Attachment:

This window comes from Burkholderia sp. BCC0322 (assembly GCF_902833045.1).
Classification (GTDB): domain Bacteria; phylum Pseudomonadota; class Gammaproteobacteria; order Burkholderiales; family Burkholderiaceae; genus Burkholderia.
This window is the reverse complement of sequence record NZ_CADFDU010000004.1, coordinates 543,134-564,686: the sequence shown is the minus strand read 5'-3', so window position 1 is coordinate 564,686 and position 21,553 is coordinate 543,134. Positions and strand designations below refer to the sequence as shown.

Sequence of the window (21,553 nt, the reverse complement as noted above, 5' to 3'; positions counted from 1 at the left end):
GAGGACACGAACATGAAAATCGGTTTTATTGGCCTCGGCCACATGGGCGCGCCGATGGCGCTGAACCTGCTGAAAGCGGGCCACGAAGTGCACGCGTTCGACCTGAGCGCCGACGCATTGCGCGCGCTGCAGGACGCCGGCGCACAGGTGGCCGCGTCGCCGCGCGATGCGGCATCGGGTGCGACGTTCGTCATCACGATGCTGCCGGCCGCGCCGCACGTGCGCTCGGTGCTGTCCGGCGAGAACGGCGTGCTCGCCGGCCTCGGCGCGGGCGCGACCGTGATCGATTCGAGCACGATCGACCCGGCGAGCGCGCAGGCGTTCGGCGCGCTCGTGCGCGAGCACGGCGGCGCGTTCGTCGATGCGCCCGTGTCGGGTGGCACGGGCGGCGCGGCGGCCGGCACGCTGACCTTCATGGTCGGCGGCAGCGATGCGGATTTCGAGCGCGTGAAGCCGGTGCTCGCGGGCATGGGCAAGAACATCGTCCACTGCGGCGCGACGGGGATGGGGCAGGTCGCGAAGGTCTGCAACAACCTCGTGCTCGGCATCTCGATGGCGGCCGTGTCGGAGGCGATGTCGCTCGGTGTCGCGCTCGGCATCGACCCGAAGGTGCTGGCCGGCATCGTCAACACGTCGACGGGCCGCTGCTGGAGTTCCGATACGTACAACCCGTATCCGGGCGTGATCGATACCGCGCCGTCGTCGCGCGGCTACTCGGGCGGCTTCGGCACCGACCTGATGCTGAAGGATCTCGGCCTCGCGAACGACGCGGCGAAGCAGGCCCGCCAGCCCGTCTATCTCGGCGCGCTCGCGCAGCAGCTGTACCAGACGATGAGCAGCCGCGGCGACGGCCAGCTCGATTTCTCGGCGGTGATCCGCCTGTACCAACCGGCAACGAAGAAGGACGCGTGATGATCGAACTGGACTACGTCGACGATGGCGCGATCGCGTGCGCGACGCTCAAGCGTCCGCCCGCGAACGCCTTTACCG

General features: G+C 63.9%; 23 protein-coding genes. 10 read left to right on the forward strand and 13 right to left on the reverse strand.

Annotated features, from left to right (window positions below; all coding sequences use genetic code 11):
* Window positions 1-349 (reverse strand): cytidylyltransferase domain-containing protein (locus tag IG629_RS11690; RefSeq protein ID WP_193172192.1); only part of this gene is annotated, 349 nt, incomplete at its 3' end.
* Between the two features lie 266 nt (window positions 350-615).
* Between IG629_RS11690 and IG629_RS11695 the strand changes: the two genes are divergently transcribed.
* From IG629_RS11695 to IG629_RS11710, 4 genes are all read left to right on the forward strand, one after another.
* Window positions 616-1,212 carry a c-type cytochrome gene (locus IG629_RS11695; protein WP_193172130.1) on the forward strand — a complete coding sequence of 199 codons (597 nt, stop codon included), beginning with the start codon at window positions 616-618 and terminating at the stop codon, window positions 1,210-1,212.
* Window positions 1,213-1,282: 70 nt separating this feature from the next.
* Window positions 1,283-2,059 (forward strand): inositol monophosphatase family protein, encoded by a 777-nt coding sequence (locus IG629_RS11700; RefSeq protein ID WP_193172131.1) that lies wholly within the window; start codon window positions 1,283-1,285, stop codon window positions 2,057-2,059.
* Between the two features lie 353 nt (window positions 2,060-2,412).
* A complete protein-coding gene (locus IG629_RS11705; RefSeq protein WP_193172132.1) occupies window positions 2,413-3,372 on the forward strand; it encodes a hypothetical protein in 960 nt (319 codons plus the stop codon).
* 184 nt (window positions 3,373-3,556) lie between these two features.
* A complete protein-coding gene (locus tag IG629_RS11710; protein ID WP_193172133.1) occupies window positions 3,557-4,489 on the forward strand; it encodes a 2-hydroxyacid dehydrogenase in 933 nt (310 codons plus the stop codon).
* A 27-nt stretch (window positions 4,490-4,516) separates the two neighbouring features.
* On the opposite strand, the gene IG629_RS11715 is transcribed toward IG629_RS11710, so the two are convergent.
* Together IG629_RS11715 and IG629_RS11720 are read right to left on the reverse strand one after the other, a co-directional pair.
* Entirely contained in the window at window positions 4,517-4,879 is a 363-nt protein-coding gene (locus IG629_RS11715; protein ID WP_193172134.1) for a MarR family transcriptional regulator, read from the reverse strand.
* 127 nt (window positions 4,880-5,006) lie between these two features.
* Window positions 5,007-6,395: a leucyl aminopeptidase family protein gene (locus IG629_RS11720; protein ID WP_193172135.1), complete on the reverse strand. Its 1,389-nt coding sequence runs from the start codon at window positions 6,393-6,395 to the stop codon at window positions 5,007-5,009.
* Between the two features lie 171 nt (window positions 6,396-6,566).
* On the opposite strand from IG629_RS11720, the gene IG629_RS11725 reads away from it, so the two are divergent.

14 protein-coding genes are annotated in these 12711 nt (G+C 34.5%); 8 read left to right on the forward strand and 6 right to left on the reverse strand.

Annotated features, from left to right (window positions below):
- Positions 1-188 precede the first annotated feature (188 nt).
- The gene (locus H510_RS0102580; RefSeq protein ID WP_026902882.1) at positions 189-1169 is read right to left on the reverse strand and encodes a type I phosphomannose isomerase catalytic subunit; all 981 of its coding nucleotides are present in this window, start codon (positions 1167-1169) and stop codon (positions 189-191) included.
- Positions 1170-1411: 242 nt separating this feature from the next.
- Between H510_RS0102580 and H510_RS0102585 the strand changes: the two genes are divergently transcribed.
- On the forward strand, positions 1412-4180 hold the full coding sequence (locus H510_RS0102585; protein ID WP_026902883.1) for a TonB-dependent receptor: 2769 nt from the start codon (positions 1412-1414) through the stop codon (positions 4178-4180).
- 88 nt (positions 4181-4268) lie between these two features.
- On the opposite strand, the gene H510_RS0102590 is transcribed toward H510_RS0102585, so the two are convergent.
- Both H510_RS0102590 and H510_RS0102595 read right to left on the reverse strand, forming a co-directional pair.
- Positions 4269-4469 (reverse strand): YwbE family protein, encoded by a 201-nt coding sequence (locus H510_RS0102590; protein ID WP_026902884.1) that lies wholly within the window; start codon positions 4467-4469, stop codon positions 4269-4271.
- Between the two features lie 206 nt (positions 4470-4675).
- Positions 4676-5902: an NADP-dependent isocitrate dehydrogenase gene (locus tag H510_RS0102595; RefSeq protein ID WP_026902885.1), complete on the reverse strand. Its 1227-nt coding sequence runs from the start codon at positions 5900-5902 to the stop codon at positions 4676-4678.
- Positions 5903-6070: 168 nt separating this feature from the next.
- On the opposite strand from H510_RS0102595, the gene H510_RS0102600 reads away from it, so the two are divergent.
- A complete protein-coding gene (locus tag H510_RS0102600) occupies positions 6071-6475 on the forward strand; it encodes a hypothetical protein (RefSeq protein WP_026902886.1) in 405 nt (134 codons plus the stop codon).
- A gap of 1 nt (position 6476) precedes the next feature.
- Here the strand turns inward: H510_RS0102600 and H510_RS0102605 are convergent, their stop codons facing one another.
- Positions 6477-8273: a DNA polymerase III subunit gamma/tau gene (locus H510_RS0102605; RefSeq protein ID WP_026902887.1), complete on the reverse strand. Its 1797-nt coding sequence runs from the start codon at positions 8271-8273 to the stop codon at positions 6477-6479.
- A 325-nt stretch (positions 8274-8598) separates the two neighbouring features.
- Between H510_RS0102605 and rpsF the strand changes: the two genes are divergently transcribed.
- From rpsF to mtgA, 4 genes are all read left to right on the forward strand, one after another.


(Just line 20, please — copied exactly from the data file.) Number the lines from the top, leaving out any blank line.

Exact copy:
* On the opposite strand, the gene IG629_RS11715 is transcribed toward IG629_RS11710, so the two are convergent.